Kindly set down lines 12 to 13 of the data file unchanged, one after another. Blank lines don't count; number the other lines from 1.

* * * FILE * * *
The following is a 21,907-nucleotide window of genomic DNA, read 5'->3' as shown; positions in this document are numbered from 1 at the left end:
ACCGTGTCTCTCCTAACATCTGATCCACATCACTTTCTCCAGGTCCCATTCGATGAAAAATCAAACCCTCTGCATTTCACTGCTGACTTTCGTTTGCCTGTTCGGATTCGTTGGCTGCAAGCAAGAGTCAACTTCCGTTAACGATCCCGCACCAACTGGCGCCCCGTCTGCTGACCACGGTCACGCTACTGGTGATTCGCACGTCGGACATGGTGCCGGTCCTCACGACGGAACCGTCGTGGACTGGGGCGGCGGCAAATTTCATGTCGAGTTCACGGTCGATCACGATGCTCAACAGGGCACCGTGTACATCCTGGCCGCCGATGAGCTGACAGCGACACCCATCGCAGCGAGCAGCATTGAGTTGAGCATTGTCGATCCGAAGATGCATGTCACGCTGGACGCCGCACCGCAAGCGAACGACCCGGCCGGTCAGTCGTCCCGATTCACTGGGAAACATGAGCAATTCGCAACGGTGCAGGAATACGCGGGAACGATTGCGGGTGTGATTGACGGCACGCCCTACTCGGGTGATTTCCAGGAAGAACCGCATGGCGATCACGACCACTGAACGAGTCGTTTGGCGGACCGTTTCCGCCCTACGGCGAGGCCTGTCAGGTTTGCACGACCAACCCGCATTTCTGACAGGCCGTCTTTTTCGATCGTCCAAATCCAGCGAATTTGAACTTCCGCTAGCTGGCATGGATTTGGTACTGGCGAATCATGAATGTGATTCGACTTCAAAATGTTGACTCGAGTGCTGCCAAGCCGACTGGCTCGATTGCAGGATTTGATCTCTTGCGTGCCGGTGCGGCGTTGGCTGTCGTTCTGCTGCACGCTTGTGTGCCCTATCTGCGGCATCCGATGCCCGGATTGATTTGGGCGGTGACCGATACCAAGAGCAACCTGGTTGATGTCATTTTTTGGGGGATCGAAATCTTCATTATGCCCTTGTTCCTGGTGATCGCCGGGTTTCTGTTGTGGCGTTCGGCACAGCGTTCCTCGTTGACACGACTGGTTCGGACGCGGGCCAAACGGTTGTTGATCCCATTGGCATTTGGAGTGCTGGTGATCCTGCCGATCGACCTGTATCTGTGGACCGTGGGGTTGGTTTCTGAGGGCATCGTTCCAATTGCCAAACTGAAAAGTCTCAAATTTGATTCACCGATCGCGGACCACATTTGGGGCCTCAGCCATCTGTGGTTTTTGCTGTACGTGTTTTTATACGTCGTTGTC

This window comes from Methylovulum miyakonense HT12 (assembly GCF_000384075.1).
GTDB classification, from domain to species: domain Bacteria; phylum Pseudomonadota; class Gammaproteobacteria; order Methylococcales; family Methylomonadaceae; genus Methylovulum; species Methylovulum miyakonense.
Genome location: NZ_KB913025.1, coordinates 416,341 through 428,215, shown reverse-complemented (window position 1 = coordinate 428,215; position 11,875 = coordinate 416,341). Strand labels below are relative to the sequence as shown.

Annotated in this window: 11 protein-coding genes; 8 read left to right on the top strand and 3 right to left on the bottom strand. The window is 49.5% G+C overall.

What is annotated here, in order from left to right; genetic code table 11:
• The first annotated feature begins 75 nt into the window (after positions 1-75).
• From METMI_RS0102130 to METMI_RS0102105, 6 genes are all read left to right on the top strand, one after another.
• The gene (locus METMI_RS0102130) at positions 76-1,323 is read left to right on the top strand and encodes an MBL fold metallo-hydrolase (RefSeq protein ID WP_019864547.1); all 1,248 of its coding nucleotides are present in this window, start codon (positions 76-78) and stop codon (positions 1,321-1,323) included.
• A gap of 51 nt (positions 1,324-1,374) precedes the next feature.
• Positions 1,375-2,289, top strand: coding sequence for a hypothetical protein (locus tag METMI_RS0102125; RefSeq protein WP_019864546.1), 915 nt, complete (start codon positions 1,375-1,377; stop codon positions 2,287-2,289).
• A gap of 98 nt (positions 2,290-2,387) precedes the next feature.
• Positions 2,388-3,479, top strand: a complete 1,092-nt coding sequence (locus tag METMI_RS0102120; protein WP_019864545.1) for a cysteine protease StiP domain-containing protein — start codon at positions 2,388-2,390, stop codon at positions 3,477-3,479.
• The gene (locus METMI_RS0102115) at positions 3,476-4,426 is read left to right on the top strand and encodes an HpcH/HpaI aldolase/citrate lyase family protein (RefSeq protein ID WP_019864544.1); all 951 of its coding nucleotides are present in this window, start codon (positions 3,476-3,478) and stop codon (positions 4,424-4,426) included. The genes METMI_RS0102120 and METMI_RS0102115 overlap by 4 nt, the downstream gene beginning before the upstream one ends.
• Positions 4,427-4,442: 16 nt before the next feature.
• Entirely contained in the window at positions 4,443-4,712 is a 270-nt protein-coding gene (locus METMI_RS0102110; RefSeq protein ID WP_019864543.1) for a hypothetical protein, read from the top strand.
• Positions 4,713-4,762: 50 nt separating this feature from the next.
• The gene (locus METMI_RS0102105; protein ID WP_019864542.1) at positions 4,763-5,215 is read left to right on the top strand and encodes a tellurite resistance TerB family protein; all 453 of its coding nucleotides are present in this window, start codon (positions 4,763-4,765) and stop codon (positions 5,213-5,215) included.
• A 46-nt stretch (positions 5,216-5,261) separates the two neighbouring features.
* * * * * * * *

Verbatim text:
• Positions 1,375-2,289, top strand: coding sequence for a hypothetical protein (locus tag METMI_RS0102125; RefSeq protein WP_019864546.1), 915 nt, complete (start codon positions 1,375-1,377; stop codon positions 2,287-2,289).
• A gap of 98 nt (positions 2,290-2,387) precedes the next feature.